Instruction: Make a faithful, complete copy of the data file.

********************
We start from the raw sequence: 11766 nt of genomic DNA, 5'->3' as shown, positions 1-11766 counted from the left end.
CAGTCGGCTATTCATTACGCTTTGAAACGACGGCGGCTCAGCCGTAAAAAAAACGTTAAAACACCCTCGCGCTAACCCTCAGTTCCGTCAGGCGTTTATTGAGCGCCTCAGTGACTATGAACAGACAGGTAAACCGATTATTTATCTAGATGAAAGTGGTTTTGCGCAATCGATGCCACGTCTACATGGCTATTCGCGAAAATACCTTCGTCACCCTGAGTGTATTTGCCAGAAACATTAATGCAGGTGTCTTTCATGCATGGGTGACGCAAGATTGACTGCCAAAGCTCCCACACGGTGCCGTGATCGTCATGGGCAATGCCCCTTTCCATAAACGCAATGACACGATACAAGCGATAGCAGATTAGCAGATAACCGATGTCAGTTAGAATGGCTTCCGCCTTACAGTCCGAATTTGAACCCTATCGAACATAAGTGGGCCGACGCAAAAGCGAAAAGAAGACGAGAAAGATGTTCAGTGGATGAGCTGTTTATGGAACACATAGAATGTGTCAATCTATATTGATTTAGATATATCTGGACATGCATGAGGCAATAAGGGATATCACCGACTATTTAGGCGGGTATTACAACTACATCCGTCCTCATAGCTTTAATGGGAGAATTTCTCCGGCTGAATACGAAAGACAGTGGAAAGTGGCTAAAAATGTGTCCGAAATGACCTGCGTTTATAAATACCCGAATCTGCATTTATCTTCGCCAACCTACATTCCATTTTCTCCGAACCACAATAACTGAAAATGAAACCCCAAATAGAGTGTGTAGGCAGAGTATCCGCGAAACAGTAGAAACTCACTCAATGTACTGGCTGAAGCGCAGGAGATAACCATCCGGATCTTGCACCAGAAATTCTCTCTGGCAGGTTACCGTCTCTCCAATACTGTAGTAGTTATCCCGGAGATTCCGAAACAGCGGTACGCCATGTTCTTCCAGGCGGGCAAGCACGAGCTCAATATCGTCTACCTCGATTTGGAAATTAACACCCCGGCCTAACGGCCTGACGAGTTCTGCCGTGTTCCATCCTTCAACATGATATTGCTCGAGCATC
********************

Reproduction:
We start from the raw sequence: 11766 nt of genomic DNA, 5'->3' as shown, positions 1-11766 counted from the left end.
CAGTCGGCTATTCATTACGCTTTGAAACGACGGCGGCTCAGCCGTAAAAAAAACGTTAAAACACCCTCGCGCTAACCCTCAGTTCCGTCAGGCGTTTATTGAGCGCCTCAGTGACTATGAACAGACAGGTAAACCGATTATTTATCTAGATGAAAGTGGTTTTGCGCAATCGATGCCACGTCTACATGGCTATTCGCGAAAATACCTTCGTCACCCTGAGTGTATTTGCCAGAAACATTAATGCAGGTGTCTTTCATGCATGGGTGACGCAAGATTGACTGCCAAAGCTCCCACACGGTGCCGTGATCGTCATGGGCAATGCCCCTTTCCATAAACGCAATGACACGATACAAGCGATAGCAGATTAGCAGATAACCGATGTCAGTTAGAATGGCTTCCGCCTTACAGTCCGAATTTGAACCCTATCGAACATAAGTGGGCCGACGCAAAAGCGAAAAGAAGACGAGAAAGATGTTCAGTGGATGAGCTGTTTATGGAACACATAGAATGTGTCAATCTATATTGATTTAGATATATCTGGACATGCATGAGGCAATAAGGGATATCACCGACTATTTAGGCGGGTATTACAACTACATCCGTCCTCATAGCTTTAATGGGAGAATTTCTCCGGCTGAATACGAAAGACAGTGGAAAGTGGCTAAAAATGTGTCCGAAATGACCTGCGTTTATAAATACCCGAATCTGCATTTATCTTCGCCAACCTACATTCCATTTTCTCCGAACCACAATAACTGAAAATGAAACCCCAAATAGAGTGTGTAGGCAGAGTATCCGCGAAACAGTAGAAACTCACTCAATGTACTGGCTGAAGCGCAGGAGATAACCATCCGGATCTTGCACCAGAAATTCTCTCTGGCAGGTTACCGTCTCTCCAATACTGTAGTAGTTATCCCGGAGATTCCGAAACAGCGGTACGCCATGTTCTTCCAGGCGGGCAAGCACGAGCTCAATATCGTCTACCTCGATTTGGAAATTAACACCCCGGCCTAACGGCCTGACGAGTTCTGCCGTGTTCCATCCTTCAACATGATATTGCTCGAGCATC